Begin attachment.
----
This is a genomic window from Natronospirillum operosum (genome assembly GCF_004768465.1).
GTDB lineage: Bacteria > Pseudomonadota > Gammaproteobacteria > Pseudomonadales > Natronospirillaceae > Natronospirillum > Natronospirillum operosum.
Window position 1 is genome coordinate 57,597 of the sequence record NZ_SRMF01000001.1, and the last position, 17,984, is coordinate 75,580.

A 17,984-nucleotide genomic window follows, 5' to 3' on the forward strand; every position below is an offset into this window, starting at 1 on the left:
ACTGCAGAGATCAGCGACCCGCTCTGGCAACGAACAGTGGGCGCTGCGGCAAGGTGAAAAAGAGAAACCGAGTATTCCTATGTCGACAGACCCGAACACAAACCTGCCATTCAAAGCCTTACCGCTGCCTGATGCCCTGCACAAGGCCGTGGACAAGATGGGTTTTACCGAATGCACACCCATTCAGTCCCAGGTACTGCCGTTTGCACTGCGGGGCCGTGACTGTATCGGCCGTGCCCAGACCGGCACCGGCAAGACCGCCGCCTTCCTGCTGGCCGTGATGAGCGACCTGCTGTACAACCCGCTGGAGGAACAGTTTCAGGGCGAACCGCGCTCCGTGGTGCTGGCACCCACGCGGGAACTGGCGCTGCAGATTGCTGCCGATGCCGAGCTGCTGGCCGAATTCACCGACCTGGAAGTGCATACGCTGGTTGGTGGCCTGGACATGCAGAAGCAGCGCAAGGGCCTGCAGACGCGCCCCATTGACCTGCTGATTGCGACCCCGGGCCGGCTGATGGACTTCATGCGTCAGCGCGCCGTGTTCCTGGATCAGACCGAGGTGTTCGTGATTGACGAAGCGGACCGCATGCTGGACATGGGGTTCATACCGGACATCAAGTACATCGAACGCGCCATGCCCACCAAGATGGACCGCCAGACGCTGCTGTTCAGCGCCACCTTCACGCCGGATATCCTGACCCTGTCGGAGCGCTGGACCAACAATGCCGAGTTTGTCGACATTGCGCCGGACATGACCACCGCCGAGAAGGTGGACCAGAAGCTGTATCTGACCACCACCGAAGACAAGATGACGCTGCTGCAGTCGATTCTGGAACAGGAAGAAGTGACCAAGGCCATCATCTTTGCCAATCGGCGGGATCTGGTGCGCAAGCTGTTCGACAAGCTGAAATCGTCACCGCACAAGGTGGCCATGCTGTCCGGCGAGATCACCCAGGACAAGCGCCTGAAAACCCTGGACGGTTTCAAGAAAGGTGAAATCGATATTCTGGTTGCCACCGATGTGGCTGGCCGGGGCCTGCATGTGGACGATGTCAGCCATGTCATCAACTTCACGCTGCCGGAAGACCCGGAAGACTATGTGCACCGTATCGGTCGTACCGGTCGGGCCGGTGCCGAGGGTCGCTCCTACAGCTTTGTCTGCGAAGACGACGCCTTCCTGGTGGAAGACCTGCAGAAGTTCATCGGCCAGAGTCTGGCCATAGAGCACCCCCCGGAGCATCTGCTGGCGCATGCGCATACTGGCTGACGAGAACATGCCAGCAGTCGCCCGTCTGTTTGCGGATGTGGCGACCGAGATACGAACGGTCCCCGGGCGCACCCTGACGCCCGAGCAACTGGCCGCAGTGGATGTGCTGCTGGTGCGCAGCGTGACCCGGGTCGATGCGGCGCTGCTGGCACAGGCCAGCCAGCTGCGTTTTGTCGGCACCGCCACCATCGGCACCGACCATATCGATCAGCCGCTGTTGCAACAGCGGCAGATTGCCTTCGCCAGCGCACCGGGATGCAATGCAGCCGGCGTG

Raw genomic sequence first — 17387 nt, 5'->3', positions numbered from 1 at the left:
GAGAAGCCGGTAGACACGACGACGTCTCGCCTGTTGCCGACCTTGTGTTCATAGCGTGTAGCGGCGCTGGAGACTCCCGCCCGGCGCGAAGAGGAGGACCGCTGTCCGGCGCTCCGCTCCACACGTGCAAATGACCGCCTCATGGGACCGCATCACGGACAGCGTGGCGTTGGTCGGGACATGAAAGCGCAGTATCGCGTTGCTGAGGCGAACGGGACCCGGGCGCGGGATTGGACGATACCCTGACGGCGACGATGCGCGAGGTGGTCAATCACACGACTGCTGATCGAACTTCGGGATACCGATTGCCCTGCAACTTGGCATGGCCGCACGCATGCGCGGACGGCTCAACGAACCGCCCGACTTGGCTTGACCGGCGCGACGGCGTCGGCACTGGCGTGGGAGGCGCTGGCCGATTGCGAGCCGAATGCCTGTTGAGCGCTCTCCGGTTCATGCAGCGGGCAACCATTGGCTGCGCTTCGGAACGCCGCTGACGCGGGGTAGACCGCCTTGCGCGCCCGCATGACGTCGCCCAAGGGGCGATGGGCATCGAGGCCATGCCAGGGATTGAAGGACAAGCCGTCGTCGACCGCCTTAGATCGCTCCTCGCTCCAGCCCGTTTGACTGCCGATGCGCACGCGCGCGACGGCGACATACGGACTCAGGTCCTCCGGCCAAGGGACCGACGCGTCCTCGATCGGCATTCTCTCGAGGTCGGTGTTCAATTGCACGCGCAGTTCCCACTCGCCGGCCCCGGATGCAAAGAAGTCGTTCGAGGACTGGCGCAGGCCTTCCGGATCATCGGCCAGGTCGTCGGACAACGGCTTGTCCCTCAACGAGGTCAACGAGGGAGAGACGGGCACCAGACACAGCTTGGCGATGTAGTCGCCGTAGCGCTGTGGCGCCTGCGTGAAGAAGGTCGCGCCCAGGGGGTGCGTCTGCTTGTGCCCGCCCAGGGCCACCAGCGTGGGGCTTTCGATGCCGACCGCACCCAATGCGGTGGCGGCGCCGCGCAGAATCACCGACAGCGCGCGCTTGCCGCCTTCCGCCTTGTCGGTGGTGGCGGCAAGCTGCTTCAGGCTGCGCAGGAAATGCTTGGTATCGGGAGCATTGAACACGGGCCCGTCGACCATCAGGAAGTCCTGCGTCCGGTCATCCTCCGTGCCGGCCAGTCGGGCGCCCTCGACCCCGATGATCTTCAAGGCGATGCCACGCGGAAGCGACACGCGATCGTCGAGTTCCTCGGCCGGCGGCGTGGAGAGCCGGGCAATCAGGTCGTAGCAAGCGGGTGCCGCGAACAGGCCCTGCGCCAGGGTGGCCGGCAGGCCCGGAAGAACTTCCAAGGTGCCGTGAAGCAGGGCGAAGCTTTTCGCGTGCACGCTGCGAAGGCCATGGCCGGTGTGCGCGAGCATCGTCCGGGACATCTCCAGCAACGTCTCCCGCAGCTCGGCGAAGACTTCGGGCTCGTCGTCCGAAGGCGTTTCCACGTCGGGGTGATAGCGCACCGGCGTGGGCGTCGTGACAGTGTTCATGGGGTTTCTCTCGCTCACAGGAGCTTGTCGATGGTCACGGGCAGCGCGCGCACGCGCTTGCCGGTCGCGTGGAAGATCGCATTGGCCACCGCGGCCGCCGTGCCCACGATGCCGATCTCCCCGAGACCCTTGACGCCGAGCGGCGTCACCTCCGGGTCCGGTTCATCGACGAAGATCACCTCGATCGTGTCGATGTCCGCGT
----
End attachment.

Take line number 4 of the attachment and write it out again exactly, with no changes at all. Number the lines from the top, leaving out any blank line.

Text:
A 17,984-nucleotide genomic window follows, 5' to 3' on the forward strand; every position below is an offset into this window, starting at 1 on the left: